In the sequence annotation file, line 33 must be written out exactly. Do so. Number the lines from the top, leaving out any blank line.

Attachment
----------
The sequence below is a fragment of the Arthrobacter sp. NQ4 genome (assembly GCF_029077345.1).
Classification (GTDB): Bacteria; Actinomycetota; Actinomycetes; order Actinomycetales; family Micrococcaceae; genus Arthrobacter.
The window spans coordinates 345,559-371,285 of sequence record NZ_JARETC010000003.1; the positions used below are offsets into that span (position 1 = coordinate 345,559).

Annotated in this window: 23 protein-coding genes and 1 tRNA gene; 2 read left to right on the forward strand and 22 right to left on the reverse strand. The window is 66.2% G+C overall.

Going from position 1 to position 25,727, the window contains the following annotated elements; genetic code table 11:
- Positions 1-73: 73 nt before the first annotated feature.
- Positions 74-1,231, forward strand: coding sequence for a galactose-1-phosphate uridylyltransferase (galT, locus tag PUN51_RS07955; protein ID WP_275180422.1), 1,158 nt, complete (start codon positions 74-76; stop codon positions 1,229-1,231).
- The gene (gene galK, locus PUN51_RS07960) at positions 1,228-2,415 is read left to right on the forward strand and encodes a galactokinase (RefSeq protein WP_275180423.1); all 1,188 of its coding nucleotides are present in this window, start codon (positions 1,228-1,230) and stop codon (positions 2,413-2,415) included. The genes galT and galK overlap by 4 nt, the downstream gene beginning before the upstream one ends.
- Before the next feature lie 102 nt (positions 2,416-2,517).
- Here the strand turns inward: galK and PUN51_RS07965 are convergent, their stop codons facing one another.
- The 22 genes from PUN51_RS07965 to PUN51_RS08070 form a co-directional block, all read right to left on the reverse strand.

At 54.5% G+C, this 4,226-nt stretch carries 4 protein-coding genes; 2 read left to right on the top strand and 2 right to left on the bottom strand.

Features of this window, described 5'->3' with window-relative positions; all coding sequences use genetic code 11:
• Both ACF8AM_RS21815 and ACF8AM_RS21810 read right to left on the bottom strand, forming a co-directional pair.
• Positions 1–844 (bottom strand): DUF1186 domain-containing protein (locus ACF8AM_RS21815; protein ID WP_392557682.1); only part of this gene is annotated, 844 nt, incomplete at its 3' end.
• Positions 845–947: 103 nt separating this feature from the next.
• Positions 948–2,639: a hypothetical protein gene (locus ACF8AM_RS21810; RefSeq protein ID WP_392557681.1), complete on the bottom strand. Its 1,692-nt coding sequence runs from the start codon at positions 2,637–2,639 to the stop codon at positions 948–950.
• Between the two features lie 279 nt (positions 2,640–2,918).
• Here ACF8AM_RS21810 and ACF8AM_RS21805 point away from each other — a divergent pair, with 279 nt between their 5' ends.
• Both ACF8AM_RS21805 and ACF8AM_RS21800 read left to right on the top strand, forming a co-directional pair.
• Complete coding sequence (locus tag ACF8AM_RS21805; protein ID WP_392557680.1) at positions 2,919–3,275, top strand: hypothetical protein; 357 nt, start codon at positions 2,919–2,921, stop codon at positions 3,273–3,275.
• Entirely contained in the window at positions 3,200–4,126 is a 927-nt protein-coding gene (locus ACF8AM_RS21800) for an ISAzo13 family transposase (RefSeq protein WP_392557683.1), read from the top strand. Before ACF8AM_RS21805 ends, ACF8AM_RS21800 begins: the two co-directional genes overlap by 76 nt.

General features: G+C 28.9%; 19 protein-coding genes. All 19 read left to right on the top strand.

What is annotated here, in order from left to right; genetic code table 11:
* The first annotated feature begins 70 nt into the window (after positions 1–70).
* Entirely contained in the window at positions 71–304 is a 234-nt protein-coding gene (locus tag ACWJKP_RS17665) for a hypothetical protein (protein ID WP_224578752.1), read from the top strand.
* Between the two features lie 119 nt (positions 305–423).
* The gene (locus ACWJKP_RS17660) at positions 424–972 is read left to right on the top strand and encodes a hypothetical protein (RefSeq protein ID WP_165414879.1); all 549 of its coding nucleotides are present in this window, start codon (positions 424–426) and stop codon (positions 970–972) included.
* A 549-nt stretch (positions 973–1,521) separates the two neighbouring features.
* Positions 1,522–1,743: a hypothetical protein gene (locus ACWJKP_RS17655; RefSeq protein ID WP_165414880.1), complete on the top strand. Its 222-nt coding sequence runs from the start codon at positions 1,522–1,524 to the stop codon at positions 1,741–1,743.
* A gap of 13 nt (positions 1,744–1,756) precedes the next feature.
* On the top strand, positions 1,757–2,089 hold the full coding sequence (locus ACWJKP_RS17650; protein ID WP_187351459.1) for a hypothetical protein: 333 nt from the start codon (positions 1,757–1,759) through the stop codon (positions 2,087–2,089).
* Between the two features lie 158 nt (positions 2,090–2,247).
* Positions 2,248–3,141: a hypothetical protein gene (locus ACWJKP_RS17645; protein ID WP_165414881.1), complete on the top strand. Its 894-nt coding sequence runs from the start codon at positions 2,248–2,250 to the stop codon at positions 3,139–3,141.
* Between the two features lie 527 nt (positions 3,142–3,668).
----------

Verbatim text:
* Between the two features lie 158 nt (positions 2,090–2,247).